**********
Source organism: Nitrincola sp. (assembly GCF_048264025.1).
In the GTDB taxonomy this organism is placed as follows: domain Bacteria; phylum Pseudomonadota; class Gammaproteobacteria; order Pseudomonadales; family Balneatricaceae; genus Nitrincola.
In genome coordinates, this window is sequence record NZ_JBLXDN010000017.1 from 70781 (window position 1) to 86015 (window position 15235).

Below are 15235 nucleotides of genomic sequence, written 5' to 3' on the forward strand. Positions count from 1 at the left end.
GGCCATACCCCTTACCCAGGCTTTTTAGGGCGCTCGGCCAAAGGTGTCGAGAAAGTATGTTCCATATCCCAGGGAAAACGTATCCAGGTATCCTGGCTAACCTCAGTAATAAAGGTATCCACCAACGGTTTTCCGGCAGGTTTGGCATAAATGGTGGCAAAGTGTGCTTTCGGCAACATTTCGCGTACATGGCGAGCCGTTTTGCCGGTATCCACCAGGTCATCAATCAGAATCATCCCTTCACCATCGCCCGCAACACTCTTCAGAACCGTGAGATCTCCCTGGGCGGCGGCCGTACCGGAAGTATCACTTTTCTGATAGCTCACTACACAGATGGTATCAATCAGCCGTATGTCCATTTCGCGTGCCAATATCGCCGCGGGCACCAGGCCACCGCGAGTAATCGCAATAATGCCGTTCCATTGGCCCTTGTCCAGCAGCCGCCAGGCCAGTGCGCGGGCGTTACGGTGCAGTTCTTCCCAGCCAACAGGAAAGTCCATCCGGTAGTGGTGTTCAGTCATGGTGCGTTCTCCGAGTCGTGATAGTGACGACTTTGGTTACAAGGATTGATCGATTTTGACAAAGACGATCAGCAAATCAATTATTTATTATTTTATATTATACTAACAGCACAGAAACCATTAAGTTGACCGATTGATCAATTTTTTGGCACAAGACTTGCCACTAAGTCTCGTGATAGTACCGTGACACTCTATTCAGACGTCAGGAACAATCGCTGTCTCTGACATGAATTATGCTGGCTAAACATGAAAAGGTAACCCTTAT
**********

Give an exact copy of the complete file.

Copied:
Source organism: Nitrincola sp. (assembly GCF_048264025.1).
In the GTDB taxonomy this organism is placed as follows: domain Bacteria; phylum Pseudomonadota; class Gammaproteobacteria; order Pseudomonadales; family Balneatricaceae; genus Nitrincola.
In genome coordinates, this window is sequence record NZ_JBLXDN010000017.1 from 70781 (window position 1) to 86015 (window position 15235).

Below are 15235 nucleotides of genomic sequence, written 5' to 3' on the forward strand. Positions count from 1 at the left end.
GGCCATACCCCTTACCCAGGCTTTTTAGGGCGCTCGGCCAAAGGTGTCGAGAAAGTATGTTCCATATCCCAGGGAAAACGTATCCAGGTATCCTGGCTAACCTCAGTAATAAAGGTATCCACCAACGGTTTTCCGGCAGGTTTGGCATAAATGGTGGCAAAGTGTGCTTTCGGCAACATTTCGCGTACATGGCGAGCCGTTTTGCCGGTATCCACCAGGTCATCAATCAGAATCATCCCTTCACCATCGCCCGCAACACTCTTCAGAACCGTGAGATCTCCCTGGGCGGCGGCCGTACCGGAAGTATCACTTTTCTGATAGCTCACTACACAGATGGTATCAATCAGCCGTATGTCCATTTCGCGTGCCAATATCGCCGCGGGCACCAGGCCACCGCGAGTAATCGCAATAATGCCGTTCCATTGGCCCTTGTCCAGCAGCCGCCAGGCCAGTGCGCGGGCGTTACGGTGCAGTTCTTCCCAGCCAACAGGAAAGTCCATCCGGTAGTGGTGTTCAGTCATGGTGCGTTCTCCGAGTCGTGATAGTGACGACTTTGGTTACAAGGATTGATCGATTTTGACAAAGACGATCAGCAAATCAATTATTTATTATTTTATATTATACTAACAGCACAGAAACCATTAAGTTGACCGATTGATCAATTTTTTGGCACAAGACTTGCCACTAAGTCTCGTGATAGTACCGTGACACTCTATTCAGACGTCAGGAACAATCGCTGTCTCTGACATGAATTATGCTGGCTAAACATGAAAAGGTAACCCTTAT